Pubdate: Tue, 15 Jan 2008
Source: Calgary Sun, The (CN AB)
Copyright: 2008 The Calgary Sun
Author: Bill Kaufmann, Sun Media


Cops Can't Stop School Kids From Consuming Hallucinogen

Police say their hands are tied and they can't control a potent,
consciousness-altering drug that's showing up in Calgary schools.

Users of the herb salvia divinorum -- a member of the mint family
grown in the Mexican state of Oaxaca -- say it's far stronger than
other hallucinogens and can create an out-of-body experience.

And police say they can't do anything about salvia because it's a
legal substance sold in health food stores and so-called head shops,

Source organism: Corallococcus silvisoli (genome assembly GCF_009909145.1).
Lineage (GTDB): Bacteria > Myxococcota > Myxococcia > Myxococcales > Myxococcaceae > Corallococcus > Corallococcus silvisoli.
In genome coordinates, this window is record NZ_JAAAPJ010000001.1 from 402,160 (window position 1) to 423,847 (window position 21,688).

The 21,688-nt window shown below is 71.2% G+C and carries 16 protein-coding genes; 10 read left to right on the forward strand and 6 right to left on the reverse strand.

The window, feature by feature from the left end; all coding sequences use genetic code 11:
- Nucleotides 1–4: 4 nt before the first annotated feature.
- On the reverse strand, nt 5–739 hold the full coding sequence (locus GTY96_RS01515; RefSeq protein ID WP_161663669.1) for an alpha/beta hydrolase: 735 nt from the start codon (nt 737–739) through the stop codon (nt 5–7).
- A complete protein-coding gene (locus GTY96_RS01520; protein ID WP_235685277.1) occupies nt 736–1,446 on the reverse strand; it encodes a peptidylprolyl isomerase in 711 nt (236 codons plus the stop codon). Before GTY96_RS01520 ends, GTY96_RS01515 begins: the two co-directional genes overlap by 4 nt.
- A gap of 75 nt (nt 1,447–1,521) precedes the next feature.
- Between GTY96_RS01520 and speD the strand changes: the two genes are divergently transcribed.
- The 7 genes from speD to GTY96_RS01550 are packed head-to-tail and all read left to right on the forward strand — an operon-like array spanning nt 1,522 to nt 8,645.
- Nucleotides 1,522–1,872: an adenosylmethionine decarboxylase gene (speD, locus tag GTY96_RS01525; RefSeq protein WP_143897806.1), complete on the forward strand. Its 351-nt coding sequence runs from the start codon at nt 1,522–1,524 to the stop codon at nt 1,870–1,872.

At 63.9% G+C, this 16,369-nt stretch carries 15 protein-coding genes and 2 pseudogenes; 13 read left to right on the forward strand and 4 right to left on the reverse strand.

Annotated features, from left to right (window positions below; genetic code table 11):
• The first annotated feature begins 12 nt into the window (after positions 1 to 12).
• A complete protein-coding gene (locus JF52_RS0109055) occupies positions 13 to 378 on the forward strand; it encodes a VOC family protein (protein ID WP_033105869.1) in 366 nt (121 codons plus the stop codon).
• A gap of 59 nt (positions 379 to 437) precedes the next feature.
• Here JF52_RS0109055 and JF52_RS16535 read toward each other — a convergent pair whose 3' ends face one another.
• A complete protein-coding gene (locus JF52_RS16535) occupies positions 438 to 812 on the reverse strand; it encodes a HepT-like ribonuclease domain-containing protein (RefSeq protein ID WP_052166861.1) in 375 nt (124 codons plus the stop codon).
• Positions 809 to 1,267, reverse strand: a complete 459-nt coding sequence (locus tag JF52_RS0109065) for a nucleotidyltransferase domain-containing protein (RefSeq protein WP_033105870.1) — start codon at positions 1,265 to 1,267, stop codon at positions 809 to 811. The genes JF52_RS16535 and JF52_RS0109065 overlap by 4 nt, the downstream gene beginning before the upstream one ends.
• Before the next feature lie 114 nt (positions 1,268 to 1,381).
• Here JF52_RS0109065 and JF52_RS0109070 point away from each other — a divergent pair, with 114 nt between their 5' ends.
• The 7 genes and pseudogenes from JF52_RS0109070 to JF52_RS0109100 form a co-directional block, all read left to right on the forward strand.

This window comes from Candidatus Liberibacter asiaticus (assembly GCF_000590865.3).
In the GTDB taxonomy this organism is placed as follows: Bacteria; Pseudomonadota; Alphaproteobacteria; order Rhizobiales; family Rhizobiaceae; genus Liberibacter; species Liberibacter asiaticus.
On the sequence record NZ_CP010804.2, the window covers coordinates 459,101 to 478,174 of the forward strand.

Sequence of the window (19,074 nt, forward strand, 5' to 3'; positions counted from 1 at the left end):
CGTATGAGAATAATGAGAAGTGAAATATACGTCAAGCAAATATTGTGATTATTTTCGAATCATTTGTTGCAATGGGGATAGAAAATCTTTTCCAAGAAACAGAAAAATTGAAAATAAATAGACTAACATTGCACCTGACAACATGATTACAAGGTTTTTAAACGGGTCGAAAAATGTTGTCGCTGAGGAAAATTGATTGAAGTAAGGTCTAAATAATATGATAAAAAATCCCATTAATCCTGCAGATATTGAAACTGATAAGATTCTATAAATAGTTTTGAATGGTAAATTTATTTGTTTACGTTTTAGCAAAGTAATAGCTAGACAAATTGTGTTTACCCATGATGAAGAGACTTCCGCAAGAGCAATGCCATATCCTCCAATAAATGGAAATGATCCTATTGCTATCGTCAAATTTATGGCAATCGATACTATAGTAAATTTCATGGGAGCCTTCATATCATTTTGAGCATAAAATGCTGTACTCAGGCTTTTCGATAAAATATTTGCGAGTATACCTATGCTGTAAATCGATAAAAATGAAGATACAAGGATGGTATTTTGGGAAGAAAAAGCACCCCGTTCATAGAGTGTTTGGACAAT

said Det. Doug Hudacin.

"The only trouble they'll get into is with mom and dad -- we really
don't have any contact with it because it's legal to buy, it's legal
to sell, possess and use," said Hudacin, adding the substance is
retailed as "a pick-me-up."

The herb has long been used by indigenous Mexicans for spiritual trips
and can be eaten or smoked.

Hudacin said they've been receiving calls from parents and school
staff who have raised concerns about it.

"It's around, especially in schools," he said.

"I can see it becoming a bigger problem with kids ... kids want to try
something new."

Like other hallucinogens, salvia should be a prohibited substance,
said Hudacin, who noted the herb is now illegal in seven U.S. states,
with Illinois banning it as of Jan. 1.

"I know the politicians are aware of it -- how long it takes them to
act on it, who knows?" he said. 
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MAP posted-by: Richard Lake